That paragraph – the one I have just written – is pristine. Perfect. Pedantically precise even. Or so I thought. My computer program disagrees, emphasizing its point of view with a bright, green underline. I right-click the mouse. The computer’s angst shouts at me, declaring in no uncertain terms that my carefully chosen words are but a mere
FRAGMENT! (consider revising).
Okay, so maybe I’m exaggerating with the exclamation mark. It exists only in my imagination – something my computer lacks. I don’t blame the computer. It is locked into a particular set of parameters. It obeys the rules of grammar, or rather, the rules of its programming. It cannot interpret the context. It cannot see the big picture; the one where I, the author, have chosen to shorten the sentence to a fragment.
A computer’s expertise extends to punctuation, not creativity. Don’t get me wrong. I’m a die-hard fan of perfect punctuation. It is the body language of the written page. What's more, punctuation's power to prevent cannibalism is unrivaled. For example:
‘Shall we eat Grandma?’
‘Shall we eat, Grandma?’
Yep. Punctuation can be a life-saver.
My contention is that knowledge and intention based on the ‘big picture’ may also influence an author’s selection and placement of punctuation marks. A wild example of this is Tim Winton's Cloudstreet, with its minimalist take on punctuation and complete absence of quotation marks. Who cares! His word choices have such beauty and impact at times that his unconventional punctuation style seems moot. But I bet both his computer and his editor had a bit of a whinge about it.
Here are a few punctuation marks I placed in a document this morning:
Let's see my computer dispute that creation according to its programmed punctuation rules!
As I ponder the power of punctuation to clarify meaning or to create nuances that improve the way a story unfolds, I realize something: Our Creator punctuates our personal progress according to His intentional, creative plan. And,
The divine Author of Life punctuates perfectly.
I, on the other hand, am inclined to operate at this level like my unimaginative computer; I get frustrated when God shortens my plans with a divine ‘full-stop’.
I can be impatient with His ‘semi-colons’ too. I don’t want to look or wait for additional information; I want to know it all now! As for colons… oh boy! When faced with a list of several things He wants to complete in me before we move forward, I'd rather skip a few in my eagerness to embrace an exciting new ‘sentence’. I want a green light so I can race ahead. I’m all too inclined to frustrate my Author by flagging a green underline and whinging, ‘fragment (consider revising)’.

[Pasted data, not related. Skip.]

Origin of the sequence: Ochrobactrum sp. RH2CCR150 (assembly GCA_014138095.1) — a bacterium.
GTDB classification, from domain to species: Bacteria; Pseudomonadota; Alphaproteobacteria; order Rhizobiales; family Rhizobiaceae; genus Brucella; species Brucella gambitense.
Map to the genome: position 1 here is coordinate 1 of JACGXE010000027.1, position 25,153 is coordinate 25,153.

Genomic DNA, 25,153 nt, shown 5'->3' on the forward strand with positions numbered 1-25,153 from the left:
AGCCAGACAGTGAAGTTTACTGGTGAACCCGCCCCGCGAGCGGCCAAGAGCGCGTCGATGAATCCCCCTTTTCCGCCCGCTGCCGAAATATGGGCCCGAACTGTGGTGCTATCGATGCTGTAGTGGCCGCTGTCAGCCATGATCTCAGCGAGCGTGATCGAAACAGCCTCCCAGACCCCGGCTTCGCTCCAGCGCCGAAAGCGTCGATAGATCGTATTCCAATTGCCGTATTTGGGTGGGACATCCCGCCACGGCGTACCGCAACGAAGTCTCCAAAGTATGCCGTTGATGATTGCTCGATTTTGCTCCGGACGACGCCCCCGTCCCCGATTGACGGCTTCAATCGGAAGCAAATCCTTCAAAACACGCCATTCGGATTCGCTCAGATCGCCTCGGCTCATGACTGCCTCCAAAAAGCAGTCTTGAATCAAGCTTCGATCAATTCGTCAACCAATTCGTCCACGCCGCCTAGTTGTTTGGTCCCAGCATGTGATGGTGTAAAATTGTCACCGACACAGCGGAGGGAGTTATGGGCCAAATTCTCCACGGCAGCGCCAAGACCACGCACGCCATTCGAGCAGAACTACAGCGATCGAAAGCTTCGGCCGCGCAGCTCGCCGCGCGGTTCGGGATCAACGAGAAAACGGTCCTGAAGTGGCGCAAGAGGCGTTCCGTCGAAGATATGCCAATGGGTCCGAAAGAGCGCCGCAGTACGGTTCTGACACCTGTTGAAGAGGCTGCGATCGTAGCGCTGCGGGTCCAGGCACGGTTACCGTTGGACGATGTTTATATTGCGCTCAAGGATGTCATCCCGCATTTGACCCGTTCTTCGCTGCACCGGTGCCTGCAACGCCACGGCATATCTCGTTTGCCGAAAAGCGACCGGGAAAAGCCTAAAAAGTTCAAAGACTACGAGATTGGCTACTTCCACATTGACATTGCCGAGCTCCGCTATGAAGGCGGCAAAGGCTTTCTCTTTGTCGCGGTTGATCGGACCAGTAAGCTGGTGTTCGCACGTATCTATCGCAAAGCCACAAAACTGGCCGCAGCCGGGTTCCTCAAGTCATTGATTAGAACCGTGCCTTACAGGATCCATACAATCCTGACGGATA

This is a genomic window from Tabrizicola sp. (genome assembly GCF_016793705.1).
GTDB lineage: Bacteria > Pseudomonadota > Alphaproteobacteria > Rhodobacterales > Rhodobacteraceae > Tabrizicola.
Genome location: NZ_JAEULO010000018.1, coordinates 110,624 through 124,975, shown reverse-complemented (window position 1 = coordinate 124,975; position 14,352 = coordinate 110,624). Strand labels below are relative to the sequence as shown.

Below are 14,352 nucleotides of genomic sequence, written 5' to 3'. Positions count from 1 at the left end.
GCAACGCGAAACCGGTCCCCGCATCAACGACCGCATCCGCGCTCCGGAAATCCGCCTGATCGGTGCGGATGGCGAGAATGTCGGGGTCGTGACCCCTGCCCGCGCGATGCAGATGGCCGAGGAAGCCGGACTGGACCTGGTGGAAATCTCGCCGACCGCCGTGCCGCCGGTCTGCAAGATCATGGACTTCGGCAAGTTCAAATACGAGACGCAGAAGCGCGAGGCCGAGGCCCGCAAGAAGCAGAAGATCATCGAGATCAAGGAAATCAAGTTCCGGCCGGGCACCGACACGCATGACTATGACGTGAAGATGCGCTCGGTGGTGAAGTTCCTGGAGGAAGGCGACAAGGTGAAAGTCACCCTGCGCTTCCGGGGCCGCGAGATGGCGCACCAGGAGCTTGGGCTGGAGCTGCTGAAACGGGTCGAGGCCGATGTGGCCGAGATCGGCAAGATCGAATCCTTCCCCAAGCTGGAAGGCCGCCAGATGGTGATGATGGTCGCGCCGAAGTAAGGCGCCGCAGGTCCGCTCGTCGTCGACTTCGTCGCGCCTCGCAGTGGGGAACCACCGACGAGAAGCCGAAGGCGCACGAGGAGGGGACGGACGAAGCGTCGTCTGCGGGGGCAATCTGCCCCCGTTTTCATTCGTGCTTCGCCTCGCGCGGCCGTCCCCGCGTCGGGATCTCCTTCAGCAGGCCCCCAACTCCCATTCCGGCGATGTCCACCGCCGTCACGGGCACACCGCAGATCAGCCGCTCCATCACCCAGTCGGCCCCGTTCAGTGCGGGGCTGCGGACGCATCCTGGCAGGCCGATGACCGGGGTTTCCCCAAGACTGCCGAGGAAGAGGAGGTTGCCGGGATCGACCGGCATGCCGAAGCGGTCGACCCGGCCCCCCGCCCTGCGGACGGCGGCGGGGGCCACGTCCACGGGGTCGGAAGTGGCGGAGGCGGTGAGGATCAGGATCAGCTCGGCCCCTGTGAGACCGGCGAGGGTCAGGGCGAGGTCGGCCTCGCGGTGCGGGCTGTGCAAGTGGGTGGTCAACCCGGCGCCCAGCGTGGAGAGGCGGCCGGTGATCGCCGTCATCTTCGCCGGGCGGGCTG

But here’s the thing – we don’t get to do life over. No edits. No second or third or sixteenth drafts. Our life stories sit on the universal page, the book of life, exactly as we throw them down. Which could mean absolute disaster if they were ‘published’ as they stand. How could my life story possibly bring honour and glory to the Author of Life? Or reveal His ‘good news’story as is?
Praise God! Hindsight reveals He has been actively ‘editing’ my life's story all along, adding essential punctuation marks to slow me down, make me pause, emphasize the important things, stop me blundering on into danger, extend me, talk to me, shout a warning, cause me to question my actions and ideas, make me ponder... and His grace has coerced and confined my foolish detours into parentheses, rendering them irrelevant. What a relief!
My mother told the story of a letter she had written to my father when they were courting. At the end, she had added a postscript which contained a row of punctuation marks and the words, ‘I’m not sure where the punctuation marks should go, so I’ve put them all here. You can put them in the right places for me.’
I think I’ll take a leaf out of her book and trust God to punctuate my life according to His big picture. How about you?
Catherine Sercombe is a wife, mother of three, (they’ve grown up now), creative writing graduate and published author from Queensland, Australia. She manages an education business where she has the privilege of tutoring and encouraging students of all ages to meet their academic goals. Described in publication as a ‘writer whose work reflects an infectious love of language’, Catherine says, ‘From A to Z, surely the best writing begins and ends in God. In the beginning was the Word, and the Word was with God, and the Word was God (John 1:1-2). That’s an epidemic worth spreading.’